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Living In Grace

A Christ inspired work dealing with American Christian Culture in the New Century.

Monday, June 13, 2011

Can Christians Sin?

I have been going the rounds of the Internet the last few days and I have seen something that is rather alarming: The notion that Christians cannot sin. 

I have been aware of the doctrine of sinless perfectionism for quite some time but I did not know that it apparently had become so prevalent.  I have seen quotes ranging from " those who are in Him are unable to sin " to " I have not sinned for weeks ".  This sentiments are both dangerous and unbiblical.  They place a burden upon the believer that they are in no way capable of carrying to its logical and practical conclusions. 

We are not yet perfect brethren and we are still living in the confines of this flesh.  We are not yet ultimately glorified and as such we must deal with the curse of sin.

Tomorrow I am going to deal with this more thoroughly so please read Here to find out more!!

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Anonymous Cherylmcwilliams said...

On what are the basing this heresy?  I had a Sunday School teacher when I was in high school who claimed she had never sinned since she was saved.  We had some hot discussions back then (the sixties).

June 13, 2011 at 2:20 PM  
Anonymous Luther@Living In Grace said...

They base it mostly on 1 John 3 where it states:4 Everyone who practices sin also practices lawlessness; and sin is lawlessness. 5 You know that He appeared in order to take away sins; and in Him there is no sin. 6 No one who abides in Him sins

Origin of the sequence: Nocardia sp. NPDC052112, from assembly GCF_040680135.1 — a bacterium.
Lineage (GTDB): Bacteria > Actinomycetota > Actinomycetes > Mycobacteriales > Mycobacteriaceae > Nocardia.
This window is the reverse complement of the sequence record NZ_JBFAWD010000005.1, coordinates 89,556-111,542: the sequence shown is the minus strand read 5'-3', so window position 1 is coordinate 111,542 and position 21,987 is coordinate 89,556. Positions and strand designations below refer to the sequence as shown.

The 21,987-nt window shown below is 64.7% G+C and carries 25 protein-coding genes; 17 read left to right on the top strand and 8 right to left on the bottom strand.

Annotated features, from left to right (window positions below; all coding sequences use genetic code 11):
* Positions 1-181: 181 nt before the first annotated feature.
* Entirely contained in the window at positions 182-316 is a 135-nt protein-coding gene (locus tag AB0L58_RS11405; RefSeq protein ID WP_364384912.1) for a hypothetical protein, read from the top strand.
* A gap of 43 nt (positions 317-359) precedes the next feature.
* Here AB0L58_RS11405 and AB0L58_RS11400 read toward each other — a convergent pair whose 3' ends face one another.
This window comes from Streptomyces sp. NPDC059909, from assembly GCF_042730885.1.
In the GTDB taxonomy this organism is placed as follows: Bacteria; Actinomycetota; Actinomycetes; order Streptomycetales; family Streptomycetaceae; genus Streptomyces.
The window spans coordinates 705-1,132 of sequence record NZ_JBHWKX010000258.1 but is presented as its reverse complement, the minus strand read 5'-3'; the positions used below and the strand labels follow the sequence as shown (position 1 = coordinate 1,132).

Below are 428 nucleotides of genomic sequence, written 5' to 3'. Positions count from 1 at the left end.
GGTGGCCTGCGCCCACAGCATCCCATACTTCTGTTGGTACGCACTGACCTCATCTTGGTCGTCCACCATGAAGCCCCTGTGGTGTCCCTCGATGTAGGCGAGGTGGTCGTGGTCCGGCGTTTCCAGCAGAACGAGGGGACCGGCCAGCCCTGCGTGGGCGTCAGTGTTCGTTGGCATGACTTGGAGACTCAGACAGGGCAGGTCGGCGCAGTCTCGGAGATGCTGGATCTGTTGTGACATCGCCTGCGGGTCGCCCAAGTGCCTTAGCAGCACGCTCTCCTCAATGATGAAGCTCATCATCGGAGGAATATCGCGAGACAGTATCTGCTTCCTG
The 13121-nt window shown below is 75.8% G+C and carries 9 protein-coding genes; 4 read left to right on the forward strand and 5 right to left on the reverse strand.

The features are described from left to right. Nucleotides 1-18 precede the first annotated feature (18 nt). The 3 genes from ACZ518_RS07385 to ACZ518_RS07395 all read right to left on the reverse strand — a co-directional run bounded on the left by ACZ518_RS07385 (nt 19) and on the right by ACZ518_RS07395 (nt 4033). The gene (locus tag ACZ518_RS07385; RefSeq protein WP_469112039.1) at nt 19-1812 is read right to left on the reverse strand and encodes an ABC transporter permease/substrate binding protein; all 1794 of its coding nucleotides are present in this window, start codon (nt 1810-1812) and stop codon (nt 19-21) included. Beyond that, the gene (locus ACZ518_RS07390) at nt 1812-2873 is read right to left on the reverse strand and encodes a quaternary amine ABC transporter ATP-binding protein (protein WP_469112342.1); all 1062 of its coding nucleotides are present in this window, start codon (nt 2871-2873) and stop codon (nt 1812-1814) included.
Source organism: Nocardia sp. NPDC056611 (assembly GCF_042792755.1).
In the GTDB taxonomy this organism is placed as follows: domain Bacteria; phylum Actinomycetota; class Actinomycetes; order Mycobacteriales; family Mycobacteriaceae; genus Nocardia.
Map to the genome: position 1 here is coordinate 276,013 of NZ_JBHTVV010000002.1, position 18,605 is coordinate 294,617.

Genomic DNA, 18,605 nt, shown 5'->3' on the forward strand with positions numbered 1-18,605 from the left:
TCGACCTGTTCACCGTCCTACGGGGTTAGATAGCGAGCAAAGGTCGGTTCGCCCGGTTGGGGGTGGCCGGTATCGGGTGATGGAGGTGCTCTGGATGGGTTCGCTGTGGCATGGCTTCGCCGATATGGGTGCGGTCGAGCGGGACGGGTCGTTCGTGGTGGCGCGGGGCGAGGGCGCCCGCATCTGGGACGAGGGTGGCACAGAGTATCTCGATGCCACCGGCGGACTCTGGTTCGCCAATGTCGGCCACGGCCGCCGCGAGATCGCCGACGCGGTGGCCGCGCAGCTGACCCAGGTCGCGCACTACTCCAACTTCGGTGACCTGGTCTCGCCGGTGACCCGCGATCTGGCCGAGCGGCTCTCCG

they are also diving into the more modern concept of moral government theology.  Some of the people are quite bizarre and would be hard pressed to form a logical and consistent argument. 

They continually confuse practical justification with our current position in Christ...but if I keep commenting here I will have nothing to say tomorrow  :)

June 13, 2011 at 2:33 PM  
Anonymous stephen porter said...

I don't want to steal your fire from tomorrow, but 1 John also says, "If we say that we have no sin, we deceive ourselves, and the truth is not in us."  (1 John 1:8), "My little children, these things write I unto you, that ye sin not. And if any man sin, we have an advocate with the Father, Jesus Christ the righteous:" (1 John 2:1), and in the passage often used like Luther pointed out, those verses are proceeded by "Beloved, now are we the sons of God, and it doth not yet appear what we shall be: but we know that, when he shall appear, we shall be like him; for we shall see him as he is" (1 John 3:2).  Clearly the passage of abiding in Him is referring to a future state: after "seeing Him as He is".

June 13, 2011 at 4:19 PM  
OpenID strengthrenewed said...

Wow! I know many perfectionists (myself included) but we'll be the first to tell you we are far from perfect. We just expect a lot of ourselves. I had no idea there were those who truly believe they can be perfect. That just shows the importance of knowing scripture so we aren't misguided by such beliefs.

June 13, 2011 at 5:54 PM  
Anonymous Amanda Daubenmeyer said...

I saw that discussion on LinkedIn. It's crazy people think that. James 4:17 says, "Anyone, then, who knows the good he ought to do and doesn't do it, sins." I wonder what people view as sin. As we see in this verse, sin is more than just breaking the ten commandments.

Hebrews 10:26-27
also says, "For if we go on deliberately and willingly sinning after once